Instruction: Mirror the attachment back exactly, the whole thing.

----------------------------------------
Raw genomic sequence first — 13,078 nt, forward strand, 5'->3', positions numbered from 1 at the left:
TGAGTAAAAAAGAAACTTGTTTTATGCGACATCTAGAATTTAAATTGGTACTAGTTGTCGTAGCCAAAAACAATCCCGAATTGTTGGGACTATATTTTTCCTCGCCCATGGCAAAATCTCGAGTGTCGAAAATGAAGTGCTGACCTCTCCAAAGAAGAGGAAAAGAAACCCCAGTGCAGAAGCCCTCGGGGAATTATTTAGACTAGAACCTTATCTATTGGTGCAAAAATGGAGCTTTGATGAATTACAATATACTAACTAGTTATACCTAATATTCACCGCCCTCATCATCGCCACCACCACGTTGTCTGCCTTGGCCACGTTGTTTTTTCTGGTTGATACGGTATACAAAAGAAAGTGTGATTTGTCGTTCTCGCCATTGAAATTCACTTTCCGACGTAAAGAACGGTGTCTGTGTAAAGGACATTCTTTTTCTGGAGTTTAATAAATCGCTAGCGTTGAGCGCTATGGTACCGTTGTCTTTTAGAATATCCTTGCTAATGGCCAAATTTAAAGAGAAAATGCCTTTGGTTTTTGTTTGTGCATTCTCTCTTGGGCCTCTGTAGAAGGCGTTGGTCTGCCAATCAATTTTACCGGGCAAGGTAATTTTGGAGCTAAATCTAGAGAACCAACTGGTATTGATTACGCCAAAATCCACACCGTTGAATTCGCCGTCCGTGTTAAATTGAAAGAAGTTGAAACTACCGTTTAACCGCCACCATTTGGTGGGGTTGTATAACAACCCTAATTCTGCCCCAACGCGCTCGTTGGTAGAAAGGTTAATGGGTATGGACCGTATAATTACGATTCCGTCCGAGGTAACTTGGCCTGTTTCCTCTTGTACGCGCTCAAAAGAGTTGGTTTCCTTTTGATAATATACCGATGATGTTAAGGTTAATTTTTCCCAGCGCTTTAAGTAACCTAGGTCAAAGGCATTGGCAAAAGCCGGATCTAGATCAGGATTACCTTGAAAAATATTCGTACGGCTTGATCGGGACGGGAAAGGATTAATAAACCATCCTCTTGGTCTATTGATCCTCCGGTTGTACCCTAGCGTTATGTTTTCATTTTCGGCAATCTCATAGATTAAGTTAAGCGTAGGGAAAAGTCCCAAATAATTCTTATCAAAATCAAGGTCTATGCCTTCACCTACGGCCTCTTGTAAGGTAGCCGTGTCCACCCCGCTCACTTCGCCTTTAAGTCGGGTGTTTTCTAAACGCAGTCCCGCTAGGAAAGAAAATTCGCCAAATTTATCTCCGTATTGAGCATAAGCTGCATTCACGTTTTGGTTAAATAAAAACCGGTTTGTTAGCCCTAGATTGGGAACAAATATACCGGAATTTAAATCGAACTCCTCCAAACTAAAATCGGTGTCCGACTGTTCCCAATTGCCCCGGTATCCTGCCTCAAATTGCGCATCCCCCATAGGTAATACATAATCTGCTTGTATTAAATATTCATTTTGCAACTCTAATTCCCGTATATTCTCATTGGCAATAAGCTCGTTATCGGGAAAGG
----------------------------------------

Raw genomic sequence first — 13,078 nt, forward strand, 5'->3', positions numbered from 1 at the left:
TGAGTAAAAAAGAAACTTGTTTTATGCGACATCTAGAATTTAAATTGGTACTAGTTGTCGTAGCCAAAAACAATCCCGAATTGTTGGGACTATATTTTTCCTCGCCCATGGCAAAATCTCGAGTGTCGAAAATGAAGTGCTGACCTCTCCAAAGAAGAGGAAAAGAAACCCCAGTGCAGAAGCCCTCGGGGAATTATTTAGACTAGAACCTTATCTATTGGTGCAAAAATGGAGCTTTGATGAATTACAATATACTAACTAGTTATACCTAATATTCACCGCCCTCATCATCGCCACCACCACGTTGTCTGCCTTGGCCACGTTGTTTTTTCTGGTTGATACGGTATACAAAAGAAAGTGTGATTTGTCGTTCTCGCCATTGAAATTCACTTTCCGACGTAAAGAACGGTGTCTGTGTAAAGGACATTCTTTTTCTGGAGTTTAATAAATCGCTAGCGTTGAGCGCTATGGTACCGTTGTCTTTTAGAATATCCTTGCTAATGGCCAAATTTAAAGAGAAAATGCCTTTGGTTTTTGTTTGTGCATTCTCTCTTGGGCCTCTGTAGAAGGCGTTGGTCTGCCAATCAATTTTACCGGGCAAGGTAATTTTGGAGCTAAATCTAGAGAACCAACTGGTATTGATTACGCCAAAATCCACACCGTTGAATTCGCCGTCCGTGTTAAATTGAAAGAAGTTGAAACTACCGTTTAACCGCCACCATTTGGTGGGGTTGTATAACAACCCTAATTCTGCCCCAACGCGCTCGTTGGTAGAAAGGTTAATGGGTATGGACCGTATAATTACGATTCCGTCCGAGGTAACTTGGCCTGTTTCCTCTTGTACGCGCTCAAAAGAGTTGGTTTCCTTTTGATAATATACCGATGATGTTAAGGTTAATTTTTCCCAGCGCTTTAAGTAACCTAGGTCAAAGGCATTGGCAAAAGCCGGATCTAGATCAGGATTACCTTGAAAAATATTCGTACGGCTTGATCGGGACGGGAAAGGATTAATAAACCATCCTCTTGGTCTATTGATCCTCCGGTTGTACCCTAGCGTTATGTTTTCATTTTCGGCAATCTCATAGATTAAGTTAAGCGTAGGGAAAAGTCCCAAATAATTCTTATCAAAATCAAGGTCTATGCCTTCACCTACGGCCTCTTGTAAGGTAGCCGTGTCCACCCCGCTCACTTCGCCTTTAAGTCGGGTGTTTTCTAAACGCAGTCCCGCTAGGAAAGAAAATTCGCCAAATTTATCTCCGTATTGAGCATAAGCTGCATTCACGTTTTGGTTAAATAAAAACCGGTTTGTTAGCCCTAGATTGGGAACAAATATACCGGAATTTAAATCGAACTCCTCCAAACTAAAATCGGTGTCCGACTGTTCCCAATTGCCCCGGTATCCTGCCTCAAATTGCGCATCCCCCATAGGTAATACATAATCTGCTTGTATTAAATATTCATTTTGCAACTCTAATTCCCGTATATTCTCATTGGCAATAAGCTCGTTATCGGGAAAGG